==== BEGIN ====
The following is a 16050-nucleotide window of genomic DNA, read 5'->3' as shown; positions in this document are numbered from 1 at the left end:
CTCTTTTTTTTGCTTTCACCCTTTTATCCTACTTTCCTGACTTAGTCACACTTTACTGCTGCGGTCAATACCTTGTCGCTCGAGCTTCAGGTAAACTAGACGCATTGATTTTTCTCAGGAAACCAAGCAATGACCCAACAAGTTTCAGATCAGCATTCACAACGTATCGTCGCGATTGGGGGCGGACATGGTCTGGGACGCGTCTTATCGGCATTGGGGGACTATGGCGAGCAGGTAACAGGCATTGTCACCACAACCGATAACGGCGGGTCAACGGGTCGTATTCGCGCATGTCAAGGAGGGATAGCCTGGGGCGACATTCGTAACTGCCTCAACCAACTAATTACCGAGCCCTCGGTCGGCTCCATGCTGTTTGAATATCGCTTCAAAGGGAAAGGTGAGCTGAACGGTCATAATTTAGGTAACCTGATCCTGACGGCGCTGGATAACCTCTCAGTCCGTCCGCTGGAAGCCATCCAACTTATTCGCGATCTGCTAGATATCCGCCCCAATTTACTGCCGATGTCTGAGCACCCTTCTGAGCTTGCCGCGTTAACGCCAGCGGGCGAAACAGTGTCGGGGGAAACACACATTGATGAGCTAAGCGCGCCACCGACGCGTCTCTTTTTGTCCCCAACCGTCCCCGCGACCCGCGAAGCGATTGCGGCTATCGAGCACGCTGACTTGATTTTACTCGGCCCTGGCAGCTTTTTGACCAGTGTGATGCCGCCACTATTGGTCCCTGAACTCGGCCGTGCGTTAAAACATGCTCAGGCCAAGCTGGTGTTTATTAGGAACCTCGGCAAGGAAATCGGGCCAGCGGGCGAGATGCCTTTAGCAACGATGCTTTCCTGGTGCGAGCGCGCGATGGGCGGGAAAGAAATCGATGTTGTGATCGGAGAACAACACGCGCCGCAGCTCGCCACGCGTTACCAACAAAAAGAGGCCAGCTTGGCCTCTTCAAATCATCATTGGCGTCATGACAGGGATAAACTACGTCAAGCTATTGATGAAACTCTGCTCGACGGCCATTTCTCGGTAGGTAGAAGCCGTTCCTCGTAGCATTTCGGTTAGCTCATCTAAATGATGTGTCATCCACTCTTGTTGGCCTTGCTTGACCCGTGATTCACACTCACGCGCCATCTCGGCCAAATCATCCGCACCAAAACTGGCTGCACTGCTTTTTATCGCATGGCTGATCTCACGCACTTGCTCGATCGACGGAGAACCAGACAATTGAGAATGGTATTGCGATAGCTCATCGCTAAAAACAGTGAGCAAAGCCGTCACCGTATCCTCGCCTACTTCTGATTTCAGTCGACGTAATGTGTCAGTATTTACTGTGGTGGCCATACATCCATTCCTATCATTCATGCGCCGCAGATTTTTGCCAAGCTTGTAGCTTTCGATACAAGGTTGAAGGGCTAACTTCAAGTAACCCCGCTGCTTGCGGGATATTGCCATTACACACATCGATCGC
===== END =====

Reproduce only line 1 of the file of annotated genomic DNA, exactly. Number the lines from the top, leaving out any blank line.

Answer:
The following is a 16050-nucleotide window of genomic DNA, read 5'->3' as shown; positions in this document are numbered from 1 at the left end: